Following last week’s report of the £180,000 fine imposed on the Department of Justice for losing a hard drive, it is perhaps time to think, “but for the grace of God, go I”.
As far as we know there have been no victims, no one has suffered loss or harm and it would not appear there was any intent or wilfulness on the part of the DoJ or its officers. The crime was simply, that following previous data security concerns, the Department sent out special secure hard drives to 75 prisons throughout England and Wales but didn’t tell the users they had to manually select encryption. In other words, if one of the hard drives was stolen the data on inmates could be easily accessed. One of the hard drives subsequently went missing.
Over the last year the Information Commissioner’s Office (ICO) received 15,492 data protection complaints, a 10% rise on the previous 12 months, whilst the ICO issued £1.97 million in penalties to organisations found to have breached data protection rules.
Individuals are equally exposed. One example of this saw a probation officer plead guilty to inadvertently revealing the new address of a domestic violence victim to the alleged perpetrator. The officer was fined £150, and had to pay £280 in costs.
Many of the complaints involve local authorities and the leaking of personal data. The ICO secured 12 criminal convictions and two cautions over the last year for the unlawful obtaining or disclosing of personal data. When upgrading phones, laptops and PCs, in fact any equipment holding data, it is essential that every effort is made to stop data leakage. Ask, “Where are our old laptops now? Do we know what data is on them? How safe is that data?”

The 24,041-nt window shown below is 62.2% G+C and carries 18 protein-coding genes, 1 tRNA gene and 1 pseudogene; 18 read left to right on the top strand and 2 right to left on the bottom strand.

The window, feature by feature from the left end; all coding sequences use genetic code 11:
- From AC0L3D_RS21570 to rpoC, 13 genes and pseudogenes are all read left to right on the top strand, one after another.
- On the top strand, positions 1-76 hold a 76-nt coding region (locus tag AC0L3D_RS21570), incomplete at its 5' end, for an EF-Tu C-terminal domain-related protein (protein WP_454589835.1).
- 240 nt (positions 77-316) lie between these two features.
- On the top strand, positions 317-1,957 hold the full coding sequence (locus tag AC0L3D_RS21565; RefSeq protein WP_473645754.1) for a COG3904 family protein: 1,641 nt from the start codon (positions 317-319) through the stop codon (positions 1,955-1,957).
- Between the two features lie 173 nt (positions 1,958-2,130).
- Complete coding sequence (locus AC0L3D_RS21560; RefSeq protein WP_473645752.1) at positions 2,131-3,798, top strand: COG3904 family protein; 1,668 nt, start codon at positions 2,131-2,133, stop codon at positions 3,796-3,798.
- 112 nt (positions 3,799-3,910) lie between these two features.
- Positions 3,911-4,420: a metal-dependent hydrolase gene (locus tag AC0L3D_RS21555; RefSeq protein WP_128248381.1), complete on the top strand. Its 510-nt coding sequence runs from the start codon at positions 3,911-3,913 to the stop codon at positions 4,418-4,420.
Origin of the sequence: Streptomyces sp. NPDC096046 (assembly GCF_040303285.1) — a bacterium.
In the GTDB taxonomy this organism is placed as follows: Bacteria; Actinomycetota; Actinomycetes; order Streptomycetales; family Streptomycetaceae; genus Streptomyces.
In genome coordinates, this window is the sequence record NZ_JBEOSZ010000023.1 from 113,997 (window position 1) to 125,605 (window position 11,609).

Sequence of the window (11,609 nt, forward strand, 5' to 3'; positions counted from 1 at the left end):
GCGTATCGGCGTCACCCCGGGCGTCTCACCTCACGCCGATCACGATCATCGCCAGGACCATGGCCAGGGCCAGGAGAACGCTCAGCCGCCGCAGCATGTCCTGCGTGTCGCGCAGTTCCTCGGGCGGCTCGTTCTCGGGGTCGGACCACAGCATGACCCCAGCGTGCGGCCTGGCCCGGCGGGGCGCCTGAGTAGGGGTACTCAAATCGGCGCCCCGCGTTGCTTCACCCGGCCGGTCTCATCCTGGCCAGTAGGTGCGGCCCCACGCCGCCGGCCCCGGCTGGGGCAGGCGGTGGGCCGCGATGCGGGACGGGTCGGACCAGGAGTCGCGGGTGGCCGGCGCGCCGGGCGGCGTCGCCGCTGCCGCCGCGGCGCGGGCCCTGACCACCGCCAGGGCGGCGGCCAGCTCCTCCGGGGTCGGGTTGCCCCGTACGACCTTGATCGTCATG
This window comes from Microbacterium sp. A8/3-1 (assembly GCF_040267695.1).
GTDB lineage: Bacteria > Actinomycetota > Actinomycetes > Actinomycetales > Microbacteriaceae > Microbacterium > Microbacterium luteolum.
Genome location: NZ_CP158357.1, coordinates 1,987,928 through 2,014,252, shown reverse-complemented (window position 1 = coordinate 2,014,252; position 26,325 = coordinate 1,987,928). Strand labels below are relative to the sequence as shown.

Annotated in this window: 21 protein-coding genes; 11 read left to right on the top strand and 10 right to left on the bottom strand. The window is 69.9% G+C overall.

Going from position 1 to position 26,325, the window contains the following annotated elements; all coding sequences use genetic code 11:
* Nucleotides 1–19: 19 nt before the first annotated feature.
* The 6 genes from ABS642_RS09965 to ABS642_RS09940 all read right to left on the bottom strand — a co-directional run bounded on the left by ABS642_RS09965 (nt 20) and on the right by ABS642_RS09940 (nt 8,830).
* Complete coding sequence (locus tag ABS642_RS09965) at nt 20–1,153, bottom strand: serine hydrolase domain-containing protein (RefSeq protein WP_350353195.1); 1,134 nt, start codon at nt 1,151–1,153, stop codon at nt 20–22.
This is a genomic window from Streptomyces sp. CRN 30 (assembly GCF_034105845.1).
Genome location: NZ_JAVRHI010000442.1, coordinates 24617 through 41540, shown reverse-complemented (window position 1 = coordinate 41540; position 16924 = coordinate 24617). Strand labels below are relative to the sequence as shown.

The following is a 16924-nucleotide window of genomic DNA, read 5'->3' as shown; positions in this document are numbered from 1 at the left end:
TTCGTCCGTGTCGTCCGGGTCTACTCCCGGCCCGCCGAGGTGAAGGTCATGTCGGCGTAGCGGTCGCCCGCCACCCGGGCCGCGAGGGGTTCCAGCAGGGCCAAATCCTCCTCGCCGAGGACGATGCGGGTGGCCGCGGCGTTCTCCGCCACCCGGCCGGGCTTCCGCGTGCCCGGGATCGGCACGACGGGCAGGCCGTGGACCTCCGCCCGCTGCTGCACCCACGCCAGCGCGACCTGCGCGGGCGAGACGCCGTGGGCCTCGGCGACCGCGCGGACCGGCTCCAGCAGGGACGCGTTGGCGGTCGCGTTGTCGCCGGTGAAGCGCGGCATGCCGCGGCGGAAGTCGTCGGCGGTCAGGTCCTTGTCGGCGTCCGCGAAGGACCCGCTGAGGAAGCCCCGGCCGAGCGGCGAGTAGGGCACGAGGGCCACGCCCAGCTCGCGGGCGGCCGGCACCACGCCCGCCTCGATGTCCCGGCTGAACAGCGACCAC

All organisations are exposed as soon as they hand them over to a third party, whether it be for destruction or refurbishment. Managing the safe destruction of data does not need to be expensive, unless of course, it goes wrong. If you are not already enjoying the peace of mind from using AssetCare, be safe and get answers to the following questions:
1. Is your contractor an ADISA accredited provider? ADISA carry out annual audits and spot checks on all members to ensure the voluntary code is upheld.
2. Can every item collected from your premises be tracked from the beginning of its journey to final destruction or destination?
3. Does your contractor control, using their own employees, the entire journey from collection to data destruction?
4. Does your contractor use approved data destruction software such as Blancco?
5. Does your contractor use exclusively security vetted personnel?
6. Does your contractor have data protection insurance or the financial resources to deal with any possible claim?
If you are not entirely happy you are getting the right answers, please contact Alexander West on 07760 619 212 or email firstname.lastname@example.org for support.